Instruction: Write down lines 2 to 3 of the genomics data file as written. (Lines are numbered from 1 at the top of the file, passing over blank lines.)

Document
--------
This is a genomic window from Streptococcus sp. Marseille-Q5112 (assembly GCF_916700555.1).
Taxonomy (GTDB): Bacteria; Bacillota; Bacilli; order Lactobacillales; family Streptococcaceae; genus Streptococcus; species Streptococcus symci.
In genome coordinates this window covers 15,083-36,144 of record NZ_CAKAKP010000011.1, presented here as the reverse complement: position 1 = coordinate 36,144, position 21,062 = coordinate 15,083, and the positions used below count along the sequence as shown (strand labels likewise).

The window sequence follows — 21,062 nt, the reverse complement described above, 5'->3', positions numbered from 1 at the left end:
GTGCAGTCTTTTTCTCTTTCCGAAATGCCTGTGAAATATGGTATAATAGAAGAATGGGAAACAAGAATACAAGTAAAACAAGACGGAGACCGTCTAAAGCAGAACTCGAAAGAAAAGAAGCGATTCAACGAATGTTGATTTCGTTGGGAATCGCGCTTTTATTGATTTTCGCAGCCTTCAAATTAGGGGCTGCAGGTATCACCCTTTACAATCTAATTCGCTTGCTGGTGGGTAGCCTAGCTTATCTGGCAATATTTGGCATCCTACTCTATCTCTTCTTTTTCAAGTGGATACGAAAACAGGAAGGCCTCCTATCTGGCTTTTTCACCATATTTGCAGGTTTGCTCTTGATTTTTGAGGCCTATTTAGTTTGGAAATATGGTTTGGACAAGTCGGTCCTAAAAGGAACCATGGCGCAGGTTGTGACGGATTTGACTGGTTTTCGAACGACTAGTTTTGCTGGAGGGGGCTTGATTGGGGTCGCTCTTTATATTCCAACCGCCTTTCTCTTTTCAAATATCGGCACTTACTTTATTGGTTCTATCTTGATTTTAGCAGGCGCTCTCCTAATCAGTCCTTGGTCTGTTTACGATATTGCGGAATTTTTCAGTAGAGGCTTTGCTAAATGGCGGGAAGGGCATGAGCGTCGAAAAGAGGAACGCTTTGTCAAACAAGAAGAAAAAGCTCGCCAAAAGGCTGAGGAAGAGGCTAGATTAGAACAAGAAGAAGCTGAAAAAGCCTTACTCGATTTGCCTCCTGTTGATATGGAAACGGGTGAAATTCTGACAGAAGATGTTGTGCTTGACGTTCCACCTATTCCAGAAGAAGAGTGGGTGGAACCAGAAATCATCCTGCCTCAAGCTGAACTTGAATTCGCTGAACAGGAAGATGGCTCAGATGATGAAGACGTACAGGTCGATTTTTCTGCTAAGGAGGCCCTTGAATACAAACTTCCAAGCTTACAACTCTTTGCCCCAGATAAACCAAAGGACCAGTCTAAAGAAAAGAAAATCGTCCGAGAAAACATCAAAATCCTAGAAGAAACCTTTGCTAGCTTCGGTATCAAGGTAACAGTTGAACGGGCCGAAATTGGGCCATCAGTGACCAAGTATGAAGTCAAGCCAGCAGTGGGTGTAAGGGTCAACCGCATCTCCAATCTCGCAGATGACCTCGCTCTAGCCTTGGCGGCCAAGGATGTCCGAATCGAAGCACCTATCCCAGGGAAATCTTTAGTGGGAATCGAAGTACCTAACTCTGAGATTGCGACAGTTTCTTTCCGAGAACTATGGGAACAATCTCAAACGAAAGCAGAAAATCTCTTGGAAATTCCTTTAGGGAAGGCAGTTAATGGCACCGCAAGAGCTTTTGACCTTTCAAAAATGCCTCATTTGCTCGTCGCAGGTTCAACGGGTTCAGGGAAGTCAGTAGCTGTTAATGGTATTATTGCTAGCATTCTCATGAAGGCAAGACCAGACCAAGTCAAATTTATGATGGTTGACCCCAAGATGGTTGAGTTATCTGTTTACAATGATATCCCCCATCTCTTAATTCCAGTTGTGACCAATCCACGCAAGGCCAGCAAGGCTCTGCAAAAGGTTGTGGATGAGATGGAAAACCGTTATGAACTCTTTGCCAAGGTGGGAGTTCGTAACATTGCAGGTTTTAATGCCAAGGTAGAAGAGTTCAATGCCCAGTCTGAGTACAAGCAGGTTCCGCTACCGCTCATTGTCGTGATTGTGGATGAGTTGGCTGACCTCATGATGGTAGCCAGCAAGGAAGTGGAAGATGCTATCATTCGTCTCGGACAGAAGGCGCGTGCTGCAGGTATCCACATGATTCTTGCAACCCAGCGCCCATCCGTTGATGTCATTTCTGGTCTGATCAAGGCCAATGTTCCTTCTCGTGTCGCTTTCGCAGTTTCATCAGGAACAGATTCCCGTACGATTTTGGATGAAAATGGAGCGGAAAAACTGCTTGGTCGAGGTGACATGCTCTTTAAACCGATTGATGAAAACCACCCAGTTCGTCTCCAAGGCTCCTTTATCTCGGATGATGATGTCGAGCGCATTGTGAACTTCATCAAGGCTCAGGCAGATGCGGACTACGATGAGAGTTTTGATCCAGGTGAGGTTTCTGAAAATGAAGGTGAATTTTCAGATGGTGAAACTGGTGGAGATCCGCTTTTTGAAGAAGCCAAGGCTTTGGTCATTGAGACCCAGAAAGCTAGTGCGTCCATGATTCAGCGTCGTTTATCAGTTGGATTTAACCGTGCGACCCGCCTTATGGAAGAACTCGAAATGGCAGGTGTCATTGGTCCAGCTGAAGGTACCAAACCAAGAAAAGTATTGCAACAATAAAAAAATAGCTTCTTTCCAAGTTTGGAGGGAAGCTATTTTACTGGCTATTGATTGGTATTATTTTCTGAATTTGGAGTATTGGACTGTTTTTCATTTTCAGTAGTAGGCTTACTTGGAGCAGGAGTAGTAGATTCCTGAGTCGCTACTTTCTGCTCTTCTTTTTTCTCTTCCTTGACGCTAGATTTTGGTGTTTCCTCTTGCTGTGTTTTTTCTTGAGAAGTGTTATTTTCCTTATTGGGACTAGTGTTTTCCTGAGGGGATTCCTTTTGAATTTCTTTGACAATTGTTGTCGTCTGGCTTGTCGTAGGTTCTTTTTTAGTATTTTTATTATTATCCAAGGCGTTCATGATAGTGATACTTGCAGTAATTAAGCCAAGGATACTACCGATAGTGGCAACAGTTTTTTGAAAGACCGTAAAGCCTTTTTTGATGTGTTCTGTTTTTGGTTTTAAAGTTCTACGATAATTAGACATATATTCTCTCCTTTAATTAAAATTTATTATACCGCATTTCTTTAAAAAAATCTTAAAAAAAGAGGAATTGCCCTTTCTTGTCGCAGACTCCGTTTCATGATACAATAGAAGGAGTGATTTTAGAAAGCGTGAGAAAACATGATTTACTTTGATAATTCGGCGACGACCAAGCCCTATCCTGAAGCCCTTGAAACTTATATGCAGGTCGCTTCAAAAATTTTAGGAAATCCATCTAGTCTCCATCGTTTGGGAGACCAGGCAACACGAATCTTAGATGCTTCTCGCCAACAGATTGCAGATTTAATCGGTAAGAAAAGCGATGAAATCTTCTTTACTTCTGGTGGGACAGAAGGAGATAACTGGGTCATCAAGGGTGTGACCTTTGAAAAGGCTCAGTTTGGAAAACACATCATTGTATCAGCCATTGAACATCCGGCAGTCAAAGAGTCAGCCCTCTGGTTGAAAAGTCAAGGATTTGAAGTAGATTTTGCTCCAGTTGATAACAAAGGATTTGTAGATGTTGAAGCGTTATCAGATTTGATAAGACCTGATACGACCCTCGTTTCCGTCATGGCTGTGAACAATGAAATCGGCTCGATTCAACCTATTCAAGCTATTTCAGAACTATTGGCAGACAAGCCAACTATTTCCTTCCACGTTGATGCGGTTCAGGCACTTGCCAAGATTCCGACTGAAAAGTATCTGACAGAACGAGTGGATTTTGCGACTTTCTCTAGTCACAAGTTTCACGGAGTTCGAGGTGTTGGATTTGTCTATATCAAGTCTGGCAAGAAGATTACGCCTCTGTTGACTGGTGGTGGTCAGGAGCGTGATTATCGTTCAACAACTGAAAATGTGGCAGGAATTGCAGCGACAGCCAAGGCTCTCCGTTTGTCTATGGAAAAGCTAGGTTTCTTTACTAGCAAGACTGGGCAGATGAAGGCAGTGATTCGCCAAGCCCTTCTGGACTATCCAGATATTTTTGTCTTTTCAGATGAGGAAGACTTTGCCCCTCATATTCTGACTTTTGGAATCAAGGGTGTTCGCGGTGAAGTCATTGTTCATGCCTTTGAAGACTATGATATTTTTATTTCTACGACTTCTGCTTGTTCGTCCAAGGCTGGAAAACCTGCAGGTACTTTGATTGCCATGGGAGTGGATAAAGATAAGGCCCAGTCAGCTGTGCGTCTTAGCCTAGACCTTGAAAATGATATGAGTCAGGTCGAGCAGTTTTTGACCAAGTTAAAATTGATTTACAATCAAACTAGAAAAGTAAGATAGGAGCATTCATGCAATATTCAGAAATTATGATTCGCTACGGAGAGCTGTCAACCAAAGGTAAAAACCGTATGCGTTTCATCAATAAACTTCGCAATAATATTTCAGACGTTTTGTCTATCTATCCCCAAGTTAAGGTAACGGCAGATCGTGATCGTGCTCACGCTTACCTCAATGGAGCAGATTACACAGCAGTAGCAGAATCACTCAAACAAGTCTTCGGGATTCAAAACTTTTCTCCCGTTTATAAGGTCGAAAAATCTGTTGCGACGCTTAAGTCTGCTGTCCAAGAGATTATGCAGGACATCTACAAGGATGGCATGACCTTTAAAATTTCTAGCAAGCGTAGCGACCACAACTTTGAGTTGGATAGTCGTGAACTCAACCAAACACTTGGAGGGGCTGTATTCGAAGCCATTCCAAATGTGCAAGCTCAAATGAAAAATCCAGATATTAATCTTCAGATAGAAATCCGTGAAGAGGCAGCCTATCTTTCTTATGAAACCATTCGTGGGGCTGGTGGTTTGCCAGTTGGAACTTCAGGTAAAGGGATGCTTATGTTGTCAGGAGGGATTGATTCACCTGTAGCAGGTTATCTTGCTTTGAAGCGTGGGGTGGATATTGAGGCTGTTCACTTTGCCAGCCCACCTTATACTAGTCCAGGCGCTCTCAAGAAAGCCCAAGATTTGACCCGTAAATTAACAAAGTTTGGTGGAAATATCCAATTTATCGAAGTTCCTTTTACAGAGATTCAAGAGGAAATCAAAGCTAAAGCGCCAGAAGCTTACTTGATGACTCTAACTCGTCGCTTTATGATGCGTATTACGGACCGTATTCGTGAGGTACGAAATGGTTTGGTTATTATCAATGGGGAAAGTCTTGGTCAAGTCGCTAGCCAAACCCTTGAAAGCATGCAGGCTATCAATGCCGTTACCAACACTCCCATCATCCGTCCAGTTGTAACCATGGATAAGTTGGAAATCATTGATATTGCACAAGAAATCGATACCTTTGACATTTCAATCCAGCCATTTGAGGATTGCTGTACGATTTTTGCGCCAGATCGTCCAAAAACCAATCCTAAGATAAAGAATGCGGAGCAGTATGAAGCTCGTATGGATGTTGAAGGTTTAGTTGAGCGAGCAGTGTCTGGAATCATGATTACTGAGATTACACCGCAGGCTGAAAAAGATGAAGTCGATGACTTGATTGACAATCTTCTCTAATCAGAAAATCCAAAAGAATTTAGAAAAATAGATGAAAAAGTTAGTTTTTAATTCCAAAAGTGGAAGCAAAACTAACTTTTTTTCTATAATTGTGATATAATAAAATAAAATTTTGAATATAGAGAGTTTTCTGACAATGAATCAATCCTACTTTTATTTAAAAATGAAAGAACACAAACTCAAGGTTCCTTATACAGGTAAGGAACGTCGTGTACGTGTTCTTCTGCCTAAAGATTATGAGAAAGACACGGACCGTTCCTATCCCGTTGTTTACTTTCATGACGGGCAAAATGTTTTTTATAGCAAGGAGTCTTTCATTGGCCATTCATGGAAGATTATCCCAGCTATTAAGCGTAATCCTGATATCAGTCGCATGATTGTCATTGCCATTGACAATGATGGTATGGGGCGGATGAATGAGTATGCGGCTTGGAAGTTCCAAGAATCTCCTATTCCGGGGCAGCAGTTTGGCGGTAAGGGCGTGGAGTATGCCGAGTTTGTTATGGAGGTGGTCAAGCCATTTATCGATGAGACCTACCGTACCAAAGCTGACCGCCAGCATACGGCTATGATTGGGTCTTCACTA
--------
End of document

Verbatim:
Taxonomy (GTDB): Bacteria; Bacillota; Bacilli; order Lactobacillales; family Streptococcaceae; genus Streptococcus; species Streptococcus symci.
In genome coordinates this window covers 15,083-36,144 of record NZ_CAKAKP010000011.1, presented here as the reverse complement: position 1 = coordinate 36,144, position 21,062 = coordinate 15,083, and the positions used below count along the sequence as shown (strand labels likewise).